Anne, I think that’s what the Hollyrood and Laurelhurst parents did to try to stop or slow down their K-8 conversion. They hired had numbers drawn up to show that enrollment is not declining in their neighborhoods. Unfortunately, the Irvington parents wanted K-8 and they were the other feeder into Fernwood. I recall David Wynde saying at one of those board meetings that he didn’t want the Hollyrood parents to hijack Irvington. Although, Hollyrood and Laurelhurst were able to get a one year delay. Now all four of those buildings are crowded and there’s no way they can close the Hollyrood building without expanding or replacing Fernwood.

  8. Comment from Neisha:

    Sorry about the typos above. And before someone else says it, part of the crowding is that Rose City Park was closed and boundaries were changed so that Hollyrood-Fernwood took an enormous chunk of the Rose City catchment. Laurehurst and Alameda took smaller pieces and Hollyrood-Fernwood and Irvington took pieces of Laurelhurst. Since Hollyrood-Fernwood had the biggest boundary change, the RCP closure doesn’t completely explain the crowding in the younger grades at Laurelhurst, Irvington and Alameda (which all cut down to only sibling transfers last year at the latest). The Laurelhurst catchment area is actually smaller than it was before all the conversions.

  9. Comment from Zarwen:


    I don’t know who your source is on Laurelhurst, but I live over here, and I can tell you that they embraced the K-8 conversion from the beginning. They never tried to stop it; they wanted it. They were head-over-heels thrilled at the idea of never sending a child to Fernwood again–except the folks north of Sandy, who are in the new Fernwood catchment area.

    I also would like to point out the the pieces of “Laurelhurst” that went to Irvington and Fernwood are actually located in the Irvington neighborhood. I never understood why folks who live at 24th and Fremont were zoned for Laurelhurst school–ridiculous.

    It will be interesting to see whether overcrowding persists at Laurelhurst once they stop taking so many transfers. Prior to the reconfiguration, their enrollment had been as high as 33% transfers-in. Most of those kids are still there, now in grades 3 and up. And they are allowed to bring in their younger siblings too. So the previous principal at Laurelhurst is partially, if not mostly, to blame for the overcrowding at Laurelhurst now.

    Enrollment increases in the younger grades? What PSU and the Oregonian don’t want anyone to know is that PDX is experiencing a “baby boomlet.” If folks knew that, they might fight against school closures!

    Although, another possible explanation for these particular schools could be the current economy. Historically, many Laurelhurst families have sent their children to All Saints, and now they have Agia Sophia too; and Irvington and Alameda families have sent their children to the Madeleine School. Maybe that is getting out of reach for more families now, especially considering what big mortgages young families have been taking on within the past five years.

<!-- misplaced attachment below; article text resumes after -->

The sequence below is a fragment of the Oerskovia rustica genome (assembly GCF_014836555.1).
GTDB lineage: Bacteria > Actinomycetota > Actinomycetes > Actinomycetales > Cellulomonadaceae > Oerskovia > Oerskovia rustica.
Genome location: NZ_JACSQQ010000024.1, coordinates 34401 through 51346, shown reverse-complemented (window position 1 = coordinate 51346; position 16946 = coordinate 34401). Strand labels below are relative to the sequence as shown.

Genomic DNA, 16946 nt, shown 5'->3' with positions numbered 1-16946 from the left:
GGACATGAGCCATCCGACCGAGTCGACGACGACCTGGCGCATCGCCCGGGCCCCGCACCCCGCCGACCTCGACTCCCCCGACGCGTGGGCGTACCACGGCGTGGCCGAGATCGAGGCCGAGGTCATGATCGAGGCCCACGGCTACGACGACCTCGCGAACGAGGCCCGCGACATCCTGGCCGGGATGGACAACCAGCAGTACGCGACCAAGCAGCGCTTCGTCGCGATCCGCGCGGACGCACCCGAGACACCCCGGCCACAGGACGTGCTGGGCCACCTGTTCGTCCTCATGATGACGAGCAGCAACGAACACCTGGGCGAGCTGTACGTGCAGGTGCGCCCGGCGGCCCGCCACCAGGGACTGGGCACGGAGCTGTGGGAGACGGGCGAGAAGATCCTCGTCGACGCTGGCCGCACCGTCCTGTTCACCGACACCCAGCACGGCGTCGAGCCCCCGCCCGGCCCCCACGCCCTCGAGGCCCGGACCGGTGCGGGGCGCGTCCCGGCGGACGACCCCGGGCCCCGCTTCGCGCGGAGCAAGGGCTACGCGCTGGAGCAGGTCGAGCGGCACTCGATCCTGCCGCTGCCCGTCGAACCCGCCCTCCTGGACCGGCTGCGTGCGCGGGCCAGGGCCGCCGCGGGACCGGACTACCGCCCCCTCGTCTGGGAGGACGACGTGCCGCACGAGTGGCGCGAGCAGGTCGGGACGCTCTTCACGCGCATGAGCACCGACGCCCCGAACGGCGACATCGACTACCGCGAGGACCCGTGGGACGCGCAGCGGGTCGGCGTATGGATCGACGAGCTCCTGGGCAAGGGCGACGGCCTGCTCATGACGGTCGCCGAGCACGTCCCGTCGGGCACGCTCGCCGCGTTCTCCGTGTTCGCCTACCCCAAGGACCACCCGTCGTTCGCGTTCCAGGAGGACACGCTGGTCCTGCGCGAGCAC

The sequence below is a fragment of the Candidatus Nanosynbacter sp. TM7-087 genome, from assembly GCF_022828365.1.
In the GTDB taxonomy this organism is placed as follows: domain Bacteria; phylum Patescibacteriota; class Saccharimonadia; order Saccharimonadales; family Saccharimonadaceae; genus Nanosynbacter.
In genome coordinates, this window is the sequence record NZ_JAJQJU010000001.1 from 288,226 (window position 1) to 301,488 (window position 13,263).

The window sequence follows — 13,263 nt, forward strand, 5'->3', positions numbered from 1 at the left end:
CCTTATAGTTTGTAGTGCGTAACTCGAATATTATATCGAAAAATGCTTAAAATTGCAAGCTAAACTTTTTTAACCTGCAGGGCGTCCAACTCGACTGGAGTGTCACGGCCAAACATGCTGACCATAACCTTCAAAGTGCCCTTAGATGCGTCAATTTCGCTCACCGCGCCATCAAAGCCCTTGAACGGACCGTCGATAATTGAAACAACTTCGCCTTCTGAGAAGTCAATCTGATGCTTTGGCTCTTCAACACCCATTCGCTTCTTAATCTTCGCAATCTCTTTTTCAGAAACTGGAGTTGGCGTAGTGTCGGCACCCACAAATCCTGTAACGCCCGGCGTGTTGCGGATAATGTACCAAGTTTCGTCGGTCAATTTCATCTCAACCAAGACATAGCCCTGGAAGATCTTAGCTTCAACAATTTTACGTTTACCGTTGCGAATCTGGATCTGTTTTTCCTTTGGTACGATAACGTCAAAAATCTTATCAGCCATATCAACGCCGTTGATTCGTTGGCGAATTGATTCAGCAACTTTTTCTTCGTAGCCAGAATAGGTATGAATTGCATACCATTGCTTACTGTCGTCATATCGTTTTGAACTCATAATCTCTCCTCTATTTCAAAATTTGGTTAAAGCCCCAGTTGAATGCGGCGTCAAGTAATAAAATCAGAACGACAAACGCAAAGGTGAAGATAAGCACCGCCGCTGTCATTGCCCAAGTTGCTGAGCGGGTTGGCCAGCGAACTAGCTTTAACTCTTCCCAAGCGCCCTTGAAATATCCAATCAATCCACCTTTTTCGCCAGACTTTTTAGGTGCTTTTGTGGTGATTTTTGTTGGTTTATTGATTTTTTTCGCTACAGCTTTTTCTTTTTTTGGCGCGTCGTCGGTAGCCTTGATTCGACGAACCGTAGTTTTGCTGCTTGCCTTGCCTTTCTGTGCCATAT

10. Comment from Neisha:

    Zarwen — it was actually parents who lived in the old Hollyrood catchment who had kids in both schools (Hollyrood 4th and 5th used to go to Laurelhurst).

    As for that weird bit of Laurelhurst that was in Grant Park/Irvington, Erik Sten once told me that, back in the 70s and 80s Laurelhurst was losing kids to All Saints and, in an effort to keep their school from closing, were able to lobby to get a chunk of the Irvington boundary.

  11. Comment from No Surprise:

    “The information about the 8th grade academy is no surprise. I had a conversation with Bev Pruitt, Madison Cluster area director, over 18 months ago and she said that there was plenty of room at Rigler for a K-8 school and that all the parents and PPS staff who claimed otherwise were incorrect.”

    Ms. Pruitt suggestted to RCP families that a cluster wide dance would solve all our issues. A classic example of the “Peter Principle” at work.

    When called to Ms Phillips attention, she simply had the principle pick up the slack.

    It would have been nice to have a resource on staff during this transition.

  12. Comment from Neisha:

    Geez, that’s awful. Someone called for a district wide boundary review (Nancy R, Nicole?). It sounds like that needs to happen soon. I was talking to a Roseway Heights mom the other day and she said there are 18 kids in her child’s first grade class, which sounded pretty great. She knows it’s unsustainable though with all the surrounding schools having classes of around 30.